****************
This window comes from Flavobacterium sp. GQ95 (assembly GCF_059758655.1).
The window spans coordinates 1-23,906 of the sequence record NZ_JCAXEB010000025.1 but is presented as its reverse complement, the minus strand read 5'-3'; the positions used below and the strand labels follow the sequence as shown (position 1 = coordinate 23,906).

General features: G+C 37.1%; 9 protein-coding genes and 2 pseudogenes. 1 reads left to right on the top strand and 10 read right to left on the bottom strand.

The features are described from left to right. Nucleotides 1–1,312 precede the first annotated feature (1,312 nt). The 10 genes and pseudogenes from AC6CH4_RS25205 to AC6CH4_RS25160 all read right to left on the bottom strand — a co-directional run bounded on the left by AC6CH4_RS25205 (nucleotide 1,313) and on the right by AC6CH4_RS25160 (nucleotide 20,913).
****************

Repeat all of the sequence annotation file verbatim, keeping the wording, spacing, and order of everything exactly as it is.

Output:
This window comes from Flavobacterium sp. GQ95 (assembly GCF_059758655.1).
The window spans coordinates 1-23,906 of the sequence record NZ_JCAXEB010000025.1 but is presented as its reverse complement, the minus strand read 5'-3'; the positions used below and the strand labels follow the sequence as shown (position 1 = coordinate 23,906).

General features: G+C 37.1%; 9 protein-coding genes and 2 pseudogenes. 1 reads left to right on the top strand and 10 read right to left on the bottom strand.

The features are described from left to right. Nucleotides 1–1,312 precede the first annotated feature (1,312 nt). The 10 genes and pseudogenes from AC6CH4_RS25205 to AC6CH4_RS25160 all read right to left on the bottom strand — a co-directional run bounded on the left by AC6CH4_RS25205 (nucleotide 1,313) and on the right by AC6CH4_RS25160 (nucleotide 20,913).